We took a break while great thoughts and questions swayed within our minds.

            Upon returning, Hugh introduced us to the French comparution (co-appearance), which is a major word in Nancy.  Comparution is the word used for a court summons, implying that you appear before the judge and the judge appears before you—there is no privileging of who appears before who.  We then questioned why Psyche is completely external, which reminds us of what Derrida says of the importance of words beginning with ex- (e.g., external, extension, exact, extra, exposition.  Ex- is from Latin “out, from”).  Exposition (in English translates as both exhibition and exposure) is mentioned as a critical word in Nancy.

            Hugh reminds us again that Psyche is not dead, but treated as dead, and points out that this could be an analogy for the death of the subject, that this chapter (“Psyche”) is about the death of the subject.  Expropriation (another ex- word) is mentioned as a critical Derrida word: opposed to appropriate (from Latin proprium: “property”, neuter singular of proprius “own”), which means to take ownership.  Expropriate means to take ownership from another.  Psyche has been expropriated by philosophers.  Psyche is ignorant of herself as extended, as a body, and as embodied.  Touching oneself requires agency, which requires self-knowing (owning oneself) as well as knowing oneself as a thing to touch.  Thus, the transcendental self is dead because you need to go back to yourself to touch yourself (i.e., you can’t touch yourself from the realm of the transcendental subject/soul/self).  The slow death of Psyche (as the transcendental subject/soul/self) has been slowly progressing over the past 2500 years, so that now she is almost, but not quite, dead.  Despite that certain thinkers like hyper-materialist and behavioralist, have been interested in completely jettisoning the self, Derrida may not be willing to go so far.  He is certainly not arguing for either side.  He, along with many of his contemporaries argue for a de-centered or displaced self.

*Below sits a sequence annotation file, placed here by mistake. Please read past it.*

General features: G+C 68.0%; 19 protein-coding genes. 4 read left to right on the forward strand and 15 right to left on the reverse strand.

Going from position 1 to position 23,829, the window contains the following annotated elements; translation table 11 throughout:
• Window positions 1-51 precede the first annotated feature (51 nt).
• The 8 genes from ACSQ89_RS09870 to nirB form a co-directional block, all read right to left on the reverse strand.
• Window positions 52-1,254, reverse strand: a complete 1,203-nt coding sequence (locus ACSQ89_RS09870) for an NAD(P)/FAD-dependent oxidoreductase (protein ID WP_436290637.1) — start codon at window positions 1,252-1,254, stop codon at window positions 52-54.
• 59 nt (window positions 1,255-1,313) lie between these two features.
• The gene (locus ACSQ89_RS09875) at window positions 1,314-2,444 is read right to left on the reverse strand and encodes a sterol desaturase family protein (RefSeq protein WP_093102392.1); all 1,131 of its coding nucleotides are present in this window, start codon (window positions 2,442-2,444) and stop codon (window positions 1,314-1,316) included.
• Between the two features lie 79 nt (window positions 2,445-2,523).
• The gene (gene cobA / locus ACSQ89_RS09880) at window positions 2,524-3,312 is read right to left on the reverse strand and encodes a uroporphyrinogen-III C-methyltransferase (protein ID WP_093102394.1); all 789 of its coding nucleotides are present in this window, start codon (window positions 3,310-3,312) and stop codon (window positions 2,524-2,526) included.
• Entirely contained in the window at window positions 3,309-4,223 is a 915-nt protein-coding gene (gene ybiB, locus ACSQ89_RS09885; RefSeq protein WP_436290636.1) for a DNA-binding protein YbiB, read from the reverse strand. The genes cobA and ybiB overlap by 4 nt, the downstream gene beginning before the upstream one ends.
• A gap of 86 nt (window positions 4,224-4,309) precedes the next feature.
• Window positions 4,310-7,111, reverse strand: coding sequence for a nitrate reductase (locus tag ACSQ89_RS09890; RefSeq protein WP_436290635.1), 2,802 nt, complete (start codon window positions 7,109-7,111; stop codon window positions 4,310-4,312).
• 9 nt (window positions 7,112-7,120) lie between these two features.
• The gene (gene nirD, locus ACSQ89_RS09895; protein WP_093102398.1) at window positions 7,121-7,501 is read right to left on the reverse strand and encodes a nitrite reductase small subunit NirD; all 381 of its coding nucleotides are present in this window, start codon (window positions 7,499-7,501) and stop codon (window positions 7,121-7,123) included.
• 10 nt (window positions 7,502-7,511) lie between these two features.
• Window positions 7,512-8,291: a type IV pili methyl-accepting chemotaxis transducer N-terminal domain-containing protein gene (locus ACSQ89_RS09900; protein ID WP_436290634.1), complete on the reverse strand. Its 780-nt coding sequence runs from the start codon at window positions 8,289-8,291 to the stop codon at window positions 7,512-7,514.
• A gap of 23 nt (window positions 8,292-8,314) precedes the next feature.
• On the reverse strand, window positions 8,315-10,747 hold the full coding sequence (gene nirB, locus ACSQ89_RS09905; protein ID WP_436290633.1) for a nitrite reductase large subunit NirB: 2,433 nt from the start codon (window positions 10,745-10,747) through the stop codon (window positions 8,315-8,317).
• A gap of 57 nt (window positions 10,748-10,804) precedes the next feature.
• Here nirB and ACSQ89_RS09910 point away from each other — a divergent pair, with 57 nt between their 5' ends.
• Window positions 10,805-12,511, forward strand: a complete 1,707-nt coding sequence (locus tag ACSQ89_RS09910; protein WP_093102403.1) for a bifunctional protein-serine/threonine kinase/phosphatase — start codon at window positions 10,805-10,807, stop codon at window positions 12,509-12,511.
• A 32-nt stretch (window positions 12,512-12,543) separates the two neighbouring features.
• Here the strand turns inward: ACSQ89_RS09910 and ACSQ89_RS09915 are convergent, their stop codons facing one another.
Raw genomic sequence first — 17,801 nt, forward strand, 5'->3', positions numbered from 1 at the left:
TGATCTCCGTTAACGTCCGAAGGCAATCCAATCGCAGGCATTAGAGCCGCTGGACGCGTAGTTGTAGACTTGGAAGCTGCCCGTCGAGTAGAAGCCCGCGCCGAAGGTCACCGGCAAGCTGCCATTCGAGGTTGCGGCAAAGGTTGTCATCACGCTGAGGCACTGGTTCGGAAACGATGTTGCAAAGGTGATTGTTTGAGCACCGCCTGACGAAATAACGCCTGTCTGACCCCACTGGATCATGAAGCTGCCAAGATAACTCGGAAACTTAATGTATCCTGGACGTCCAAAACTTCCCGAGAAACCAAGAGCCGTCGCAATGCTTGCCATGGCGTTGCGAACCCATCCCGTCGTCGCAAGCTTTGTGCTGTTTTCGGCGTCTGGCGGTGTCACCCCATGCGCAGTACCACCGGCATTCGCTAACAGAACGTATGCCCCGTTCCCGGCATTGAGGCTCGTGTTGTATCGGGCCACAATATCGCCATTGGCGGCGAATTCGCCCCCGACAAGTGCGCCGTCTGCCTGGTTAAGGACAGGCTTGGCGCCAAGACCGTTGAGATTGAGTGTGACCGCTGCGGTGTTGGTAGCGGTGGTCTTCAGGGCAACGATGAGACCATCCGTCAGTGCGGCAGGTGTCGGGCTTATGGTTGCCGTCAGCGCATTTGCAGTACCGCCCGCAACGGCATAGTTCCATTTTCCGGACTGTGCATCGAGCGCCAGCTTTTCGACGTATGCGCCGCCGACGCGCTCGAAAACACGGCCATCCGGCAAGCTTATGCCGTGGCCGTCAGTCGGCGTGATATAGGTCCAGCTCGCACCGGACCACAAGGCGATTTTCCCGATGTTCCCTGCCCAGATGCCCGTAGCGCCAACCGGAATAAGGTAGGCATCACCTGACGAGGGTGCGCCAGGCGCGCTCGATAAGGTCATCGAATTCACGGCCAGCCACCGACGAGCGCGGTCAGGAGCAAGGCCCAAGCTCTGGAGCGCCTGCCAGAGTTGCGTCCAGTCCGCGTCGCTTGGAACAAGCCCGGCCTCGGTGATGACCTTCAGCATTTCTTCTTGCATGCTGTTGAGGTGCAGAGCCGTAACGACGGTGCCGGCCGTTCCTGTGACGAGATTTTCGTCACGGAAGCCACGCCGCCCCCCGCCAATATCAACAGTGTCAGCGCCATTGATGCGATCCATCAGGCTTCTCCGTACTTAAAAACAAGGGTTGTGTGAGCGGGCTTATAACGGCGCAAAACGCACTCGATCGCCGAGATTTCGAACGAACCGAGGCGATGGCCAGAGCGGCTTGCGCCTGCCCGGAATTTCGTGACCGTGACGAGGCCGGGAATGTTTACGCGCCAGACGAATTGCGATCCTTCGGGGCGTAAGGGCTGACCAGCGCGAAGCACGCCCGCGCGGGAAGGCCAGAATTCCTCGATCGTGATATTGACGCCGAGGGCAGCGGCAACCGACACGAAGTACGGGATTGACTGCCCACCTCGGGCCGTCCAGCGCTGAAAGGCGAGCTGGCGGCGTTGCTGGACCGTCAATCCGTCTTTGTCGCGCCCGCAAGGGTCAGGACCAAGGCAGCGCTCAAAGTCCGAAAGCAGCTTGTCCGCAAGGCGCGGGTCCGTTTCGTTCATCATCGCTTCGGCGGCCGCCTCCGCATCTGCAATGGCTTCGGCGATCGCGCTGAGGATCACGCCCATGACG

Hugh tells us that Nancy had a heart transplant, about which he wrote a book called Intrus (French for “intruder”).  The body becomes a host for the heart, like Theseus is to Oedipus.  But the heart is an intruder, and one needs to accept it, cope with it, this intruder that is trying to help you, so that both heart and body can live.  It is an issue of hospitality.  This is comparution: of the heart presenting itself to the body and the body presenting itself to the heart.

            Don then brings up the case of Ian Waterman, a man who after losing his sense of joint position and proprioception, could not move any part of his body without looking at it,[2] amplifying Hugh’s suggestion that touching requires agency, which requires self-knowing. 

            To conclude Hugh suggests that Psyche is never able to be an agent (subject/self/ego/soul/pure consciousness) but is also not able to be pure body (if we are to presume that we can’t completely jettison the self).  Then, with infinite disappointment and anticipation for the next installment (could it ever possibly come too soon?), class had to be concluded.



[1] Zarathustra, “On Free Death”: “All-too-many live, and all-too-long they hang on their branches.”  As an aside, Nietzsche here notes that Christ died too early, had he lived longer, “perhaps he would have learned to live and to love the earth—and laughter too.” (Kaufmann trans)

[2] cf Jonathan Cole.  Pride and a Daily Marathon (MIT Press)